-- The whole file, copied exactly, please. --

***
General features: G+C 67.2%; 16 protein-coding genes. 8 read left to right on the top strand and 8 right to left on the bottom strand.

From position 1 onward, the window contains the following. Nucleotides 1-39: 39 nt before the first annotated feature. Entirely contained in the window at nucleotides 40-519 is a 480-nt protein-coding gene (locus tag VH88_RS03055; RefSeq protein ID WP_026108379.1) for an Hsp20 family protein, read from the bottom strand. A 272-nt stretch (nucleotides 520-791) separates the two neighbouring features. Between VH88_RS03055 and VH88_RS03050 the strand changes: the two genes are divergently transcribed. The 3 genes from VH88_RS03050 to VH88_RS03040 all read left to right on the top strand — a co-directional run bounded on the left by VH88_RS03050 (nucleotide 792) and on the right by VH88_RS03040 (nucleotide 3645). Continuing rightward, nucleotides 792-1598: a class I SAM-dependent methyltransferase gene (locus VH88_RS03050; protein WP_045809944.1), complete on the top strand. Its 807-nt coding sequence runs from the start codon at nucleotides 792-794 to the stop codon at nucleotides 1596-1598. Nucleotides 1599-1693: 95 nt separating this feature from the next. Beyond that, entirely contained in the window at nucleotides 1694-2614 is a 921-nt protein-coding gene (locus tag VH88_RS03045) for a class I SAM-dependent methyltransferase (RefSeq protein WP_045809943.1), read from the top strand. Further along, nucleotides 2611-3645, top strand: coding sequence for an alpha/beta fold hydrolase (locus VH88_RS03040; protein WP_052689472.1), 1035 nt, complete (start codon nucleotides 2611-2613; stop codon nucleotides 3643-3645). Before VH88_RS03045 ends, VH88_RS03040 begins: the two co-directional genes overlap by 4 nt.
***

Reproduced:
General features: G+C 67.2%; 16 protein-coding genes. 8 read left to right on the top strand and 8 right to left on the bottom strand.

From position 1 onward, the window contains the following. Nucleotides 1-39: 39 nt before the first annotated feature. Entirely contained in the window at nucleotides 40-519 is a 480-nt protein-coding gene (locus tag VH88_RS03055; RefSeq protein ID WP_026108379.1) for an Hsp20 family protein, read from the bottom strand. A 272-nt stretch (nucleotides 520-791) separates the two neighbouring features. Between VH88_RS03055 and VH88_RS03050 the strand changes: the two genes are divergently transcribed. The 3 genes from VH88_RS03050 to VH88_RS03040 all read left to right on the top strand — a co-directional run bounded on the left by VH88_RS03050 (nucleotide 792) and on the right by VH88_RS03040 (nucleotide 3645). Continuing rightward, nucleotides 792-1598: a class I SAM-dependent methyltransferase gene (locus VH88_RS03050; protein WP_045809944.1), complete on the top strand. Its 807-nt coding sequence runs from the start codon at nucleotides 792-794 to the stop codon at nucleotides 1596-1598. Nucleotides 1599-1693: 95 nt separating this feature from the next. Beyond that, entirely contained in the window at nucleotides 1694-2614 is a 921-nt protein-coding gene (locus tag VH88_RS03045) for a class I SAM-dependent methyltransferase (RefSeq protein WP_045809943.1), read from the top strand. Further along, nucleotides 2611-3645, top strand: coding sequence for an alpha/beta fold hydrolase (locus VH88_RS03040; protein WP_052689472.1), 1035 nt, complete (start codon nucleotides 2611-2613; stop codon nucleotides 3643-3645). Before VH88_RS03045 ends, VH88_RS03040 begins: the two co-directional genes overlap by 4 nt.